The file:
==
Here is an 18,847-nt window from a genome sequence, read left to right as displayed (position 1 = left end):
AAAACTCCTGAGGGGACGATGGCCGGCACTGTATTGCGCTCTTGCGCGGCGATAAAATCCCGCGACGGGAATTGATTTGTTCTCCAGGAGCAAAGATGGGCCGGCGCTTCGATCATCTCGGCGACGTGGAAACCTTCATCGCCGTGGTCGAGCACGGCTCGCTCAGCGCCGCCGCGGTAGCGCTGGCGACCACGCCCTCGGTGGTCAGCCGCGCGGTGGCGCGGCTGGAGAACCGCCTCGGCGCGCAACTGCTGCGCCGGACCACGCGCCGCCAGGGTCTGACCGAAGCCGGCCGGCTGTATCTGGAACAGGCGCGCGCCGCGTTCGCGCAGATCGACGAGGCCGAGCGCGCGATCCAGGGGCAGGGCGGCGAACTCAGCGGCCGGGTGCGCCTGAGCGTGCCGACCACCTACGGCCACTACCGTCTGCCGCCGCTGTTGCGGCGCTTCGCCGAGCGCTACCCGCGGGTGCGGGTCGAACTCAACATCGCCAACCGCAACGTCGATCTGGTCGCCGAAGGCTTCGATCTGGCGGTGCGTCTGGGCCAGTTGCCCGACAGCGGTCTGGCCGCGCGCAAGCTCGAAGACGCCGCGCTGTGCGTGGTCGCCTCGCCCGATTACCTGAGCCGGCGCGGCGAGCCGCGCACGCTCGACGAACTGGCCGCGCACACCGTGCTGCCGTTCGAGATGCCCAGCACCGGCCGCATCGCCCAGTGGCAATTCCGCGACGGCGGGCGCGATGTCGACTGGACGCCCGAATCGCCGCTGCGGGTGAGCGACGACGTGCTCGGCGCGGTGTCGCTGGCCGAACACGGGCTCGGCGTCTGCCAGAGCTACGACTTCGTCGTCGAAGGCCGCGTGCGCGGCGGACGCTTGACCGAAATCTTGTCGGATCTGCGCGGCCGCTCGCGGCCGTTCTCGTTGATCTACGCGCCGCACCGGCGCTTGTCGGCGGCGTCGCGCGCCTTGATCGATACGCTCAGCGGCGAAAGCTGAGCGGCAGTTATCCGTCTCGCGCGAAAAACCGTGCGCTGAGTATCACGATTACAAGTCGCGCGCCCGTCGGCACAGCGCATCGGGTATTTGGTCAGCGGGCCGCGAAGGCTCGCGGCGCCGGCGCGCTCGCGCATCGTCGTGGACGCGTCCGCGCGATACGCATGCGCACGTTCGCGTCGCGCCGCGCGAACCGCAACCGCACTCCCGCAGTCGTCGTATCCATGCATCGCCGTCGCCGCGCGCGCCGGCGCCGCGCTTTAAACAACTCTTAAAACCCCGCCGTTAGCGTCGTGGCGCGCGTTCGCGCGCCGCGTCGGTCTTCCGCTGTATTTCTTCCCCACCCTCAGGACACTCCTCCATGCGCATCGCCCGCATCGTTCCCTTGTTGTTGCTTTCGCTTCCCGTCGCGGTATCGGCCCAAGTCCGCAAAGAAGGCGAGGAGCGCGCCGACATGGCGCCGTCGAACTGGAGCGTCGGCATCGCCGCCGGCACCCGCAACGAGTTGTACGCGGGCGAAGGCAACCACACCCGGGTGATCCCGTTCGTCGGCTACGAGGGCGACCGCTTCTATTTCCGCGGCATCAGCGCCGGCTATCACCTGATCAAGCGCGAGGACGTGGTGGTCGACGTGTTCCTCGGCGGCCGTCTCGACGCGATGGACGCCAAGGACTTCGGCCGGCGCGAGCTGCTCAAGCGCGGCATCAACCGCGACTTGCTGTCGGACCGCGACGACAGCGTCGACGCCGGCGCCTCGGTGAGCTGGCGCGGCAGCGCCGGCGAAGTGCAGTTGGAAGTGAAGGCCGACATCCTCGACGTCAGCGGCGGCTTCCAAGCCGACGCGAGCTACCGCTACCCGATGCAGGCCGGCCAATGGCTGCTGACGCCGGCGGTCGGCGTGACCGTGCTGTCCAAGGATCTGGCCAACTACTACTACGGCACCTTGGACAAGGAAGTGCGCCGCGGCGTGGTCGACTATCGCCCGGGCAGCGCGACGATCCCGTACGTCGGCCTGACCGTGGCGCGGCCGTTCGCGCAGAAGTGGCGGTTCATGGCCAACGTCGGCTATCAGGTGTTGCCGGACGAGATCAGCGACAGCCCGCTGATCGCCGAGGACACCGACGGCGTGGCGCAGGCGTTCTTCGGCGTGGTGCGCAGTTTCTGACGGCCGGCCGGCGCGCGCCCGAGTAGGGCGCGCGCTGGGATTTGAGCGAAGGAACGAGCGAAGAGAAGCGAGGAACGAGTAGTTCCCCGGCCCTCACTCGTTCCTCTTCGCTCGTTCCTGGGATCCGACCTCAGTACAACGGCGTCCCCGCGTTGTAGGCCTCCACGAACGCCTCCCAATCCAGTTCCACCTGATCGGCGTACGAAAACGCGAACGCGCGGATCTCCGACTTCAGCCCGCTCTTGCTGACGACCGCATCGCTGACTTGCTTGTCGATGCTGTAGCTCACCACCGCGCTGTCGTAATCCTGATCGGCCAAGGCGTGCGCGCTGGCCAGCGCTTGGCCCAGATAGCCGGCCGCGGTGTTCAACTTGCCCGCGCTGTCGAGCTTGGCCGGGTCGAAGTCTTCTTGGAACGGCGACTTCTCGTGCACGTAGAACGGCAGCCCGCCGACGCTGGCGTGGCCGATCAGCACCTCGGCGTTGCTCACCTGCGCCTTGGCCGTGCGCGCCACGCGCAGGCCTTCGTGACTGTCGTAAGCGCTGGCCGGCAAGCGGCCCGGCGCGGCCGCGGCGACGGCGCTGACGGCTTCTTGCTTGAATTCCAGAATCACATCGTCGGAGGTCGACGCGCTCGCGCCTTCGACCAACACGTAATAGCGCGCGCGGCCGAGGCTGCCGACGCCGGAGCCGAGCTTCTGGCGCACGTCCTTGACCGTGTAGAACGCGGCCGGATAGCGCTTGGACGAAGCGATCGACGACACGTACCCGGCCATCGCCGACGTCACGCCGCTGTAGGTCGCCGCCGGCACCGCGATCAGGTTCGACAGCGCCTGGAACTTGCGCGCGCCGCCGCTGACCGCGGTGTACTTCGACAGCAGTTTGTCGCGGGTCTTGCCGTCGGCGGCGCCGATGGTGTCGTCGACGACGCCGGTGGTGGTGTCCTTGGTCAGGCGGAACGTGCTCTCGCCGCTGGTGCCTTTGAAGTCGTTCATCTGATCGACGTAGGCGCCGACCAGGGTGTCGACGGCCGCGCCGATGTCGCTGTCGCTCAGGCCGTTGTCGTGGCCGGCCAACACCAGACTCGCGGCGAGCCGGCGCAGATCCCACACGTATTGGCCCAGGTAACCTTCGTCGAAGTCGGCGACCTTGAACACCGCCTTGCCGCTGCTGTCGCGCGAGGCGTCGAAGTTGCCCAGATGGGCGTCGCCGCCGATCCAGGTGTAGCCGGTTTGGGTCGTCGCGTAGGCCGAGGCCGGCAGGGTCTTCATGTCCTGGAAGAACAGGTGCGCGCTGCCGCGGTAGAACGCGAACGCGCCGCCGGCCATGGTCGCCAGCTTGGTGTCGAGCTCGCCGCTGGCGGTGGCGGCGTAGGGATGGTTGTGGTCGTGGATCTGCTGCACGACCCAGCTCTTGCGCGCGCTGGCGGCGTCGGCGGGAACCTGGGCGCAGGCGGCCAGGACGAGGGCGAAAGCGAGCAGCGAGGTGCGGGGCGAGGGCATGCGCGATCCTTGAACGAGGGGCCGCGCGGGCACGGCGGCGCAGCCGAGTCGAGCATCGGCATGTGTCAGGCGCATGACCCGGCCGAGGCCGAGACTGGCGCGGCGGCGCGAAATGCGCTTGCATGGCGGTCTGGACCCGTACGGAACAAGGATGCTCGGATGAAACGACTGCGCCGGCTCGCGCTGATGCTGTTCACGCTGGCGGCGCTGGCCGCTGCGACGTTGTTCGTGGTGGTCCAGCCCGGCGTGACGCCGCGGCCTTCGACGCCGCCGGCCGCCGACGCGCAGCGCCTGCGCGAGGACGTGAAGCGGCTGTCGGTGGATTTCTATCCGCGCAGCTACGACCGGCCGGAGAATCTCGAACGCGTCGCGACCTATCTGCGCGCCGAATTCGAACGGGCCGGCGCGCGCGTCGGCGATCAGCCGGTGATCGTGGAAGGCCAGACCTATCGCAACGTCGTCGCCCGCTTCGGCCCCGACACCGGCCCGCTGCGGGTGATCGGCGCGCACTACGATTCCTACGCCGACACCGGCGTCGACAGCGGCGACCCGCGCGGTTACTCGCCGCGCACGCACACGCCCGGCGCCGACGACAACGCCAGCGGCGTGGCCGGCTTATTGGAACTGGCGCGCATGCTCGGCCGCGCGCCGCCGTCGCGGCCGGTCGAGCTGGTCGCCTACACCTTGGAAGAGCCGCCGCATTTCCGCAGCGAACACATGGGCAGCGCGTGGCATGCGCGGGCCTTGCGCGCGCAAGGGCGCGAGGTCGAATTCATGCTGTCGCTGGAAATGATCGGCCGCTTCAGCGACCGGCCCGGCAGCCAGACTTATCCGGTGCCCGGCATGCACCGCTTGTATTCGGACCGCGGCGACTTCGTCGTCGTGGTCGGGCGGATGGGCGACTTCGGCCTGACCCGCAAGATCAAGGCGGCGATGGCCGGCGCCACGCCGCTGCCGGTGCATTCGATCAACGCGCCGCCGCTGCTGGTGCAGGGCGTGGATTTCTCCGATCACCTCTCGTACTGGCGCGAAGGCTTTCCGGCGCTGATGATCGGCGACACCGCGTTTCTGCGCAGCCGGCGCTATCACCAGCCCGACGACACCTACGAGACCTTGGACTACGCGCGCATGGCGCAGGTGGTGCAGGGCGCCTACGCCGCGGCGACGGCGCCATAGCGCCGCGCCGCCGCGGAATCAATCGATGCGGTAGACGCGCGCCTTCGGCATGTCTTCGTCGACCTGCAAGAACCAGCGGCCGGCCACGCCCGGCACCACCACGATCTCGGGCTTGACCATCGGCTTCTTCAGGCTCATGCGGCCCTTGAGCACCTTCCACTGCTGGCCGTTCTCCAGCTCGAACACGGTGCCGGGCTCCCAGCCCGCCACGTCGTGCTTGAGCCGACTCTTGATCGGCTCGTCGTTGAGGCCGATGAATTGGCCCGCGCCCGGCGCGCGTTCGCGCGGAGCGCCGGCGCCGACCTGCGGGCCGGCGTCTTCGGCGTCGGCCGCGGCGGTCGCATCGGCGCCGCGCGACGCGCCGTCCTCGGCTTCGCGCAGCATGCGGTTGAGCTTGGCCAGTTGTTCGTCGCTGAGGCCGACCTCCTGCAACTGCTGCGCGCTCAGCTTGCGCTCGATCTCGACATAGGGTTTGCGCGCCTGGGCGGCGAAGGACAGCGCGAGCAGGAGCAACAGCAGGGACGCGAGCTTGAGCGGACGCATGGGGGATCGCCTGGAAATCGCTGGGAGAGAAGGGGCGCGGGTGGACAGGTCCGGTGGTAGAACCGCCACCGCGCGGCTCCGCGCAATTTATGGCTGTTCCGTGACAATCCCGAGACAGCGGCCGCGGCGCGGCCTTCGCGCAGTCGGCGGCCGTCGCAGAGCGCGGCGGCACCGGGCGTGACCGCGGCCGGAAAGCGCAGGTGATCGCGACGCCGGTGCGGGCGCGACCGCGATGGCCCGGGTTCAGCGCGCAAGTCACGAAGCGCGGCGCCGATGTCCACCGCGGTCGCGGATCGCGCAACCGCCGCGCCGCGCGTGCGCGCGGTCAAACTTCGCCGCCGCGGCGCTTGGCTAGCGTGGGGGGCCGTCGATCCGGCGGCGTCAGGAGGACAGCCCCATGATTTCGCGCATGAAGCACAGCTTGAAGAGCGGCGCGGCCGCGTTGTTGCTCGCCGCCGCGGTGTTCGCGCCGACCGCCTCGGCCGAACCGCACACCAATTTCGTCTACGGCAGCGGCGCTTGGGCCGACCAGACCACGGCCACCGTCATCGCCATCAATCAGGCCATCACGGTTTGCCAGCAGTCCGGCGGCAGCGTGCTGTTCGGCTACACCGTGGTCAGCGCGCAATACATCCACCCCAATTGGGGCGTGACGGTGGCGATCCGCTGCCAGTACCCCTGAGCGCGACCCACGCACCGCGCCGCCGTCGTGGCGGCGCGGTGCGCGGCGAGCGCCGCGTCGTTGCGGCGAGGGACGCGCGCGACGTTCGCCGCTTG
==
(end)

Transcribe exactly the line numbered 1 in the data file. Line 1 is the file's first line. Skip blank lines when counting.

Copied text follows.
Here is an 18,847-nt window from a genome sequence, read left to right as displayed (position 1 = left end):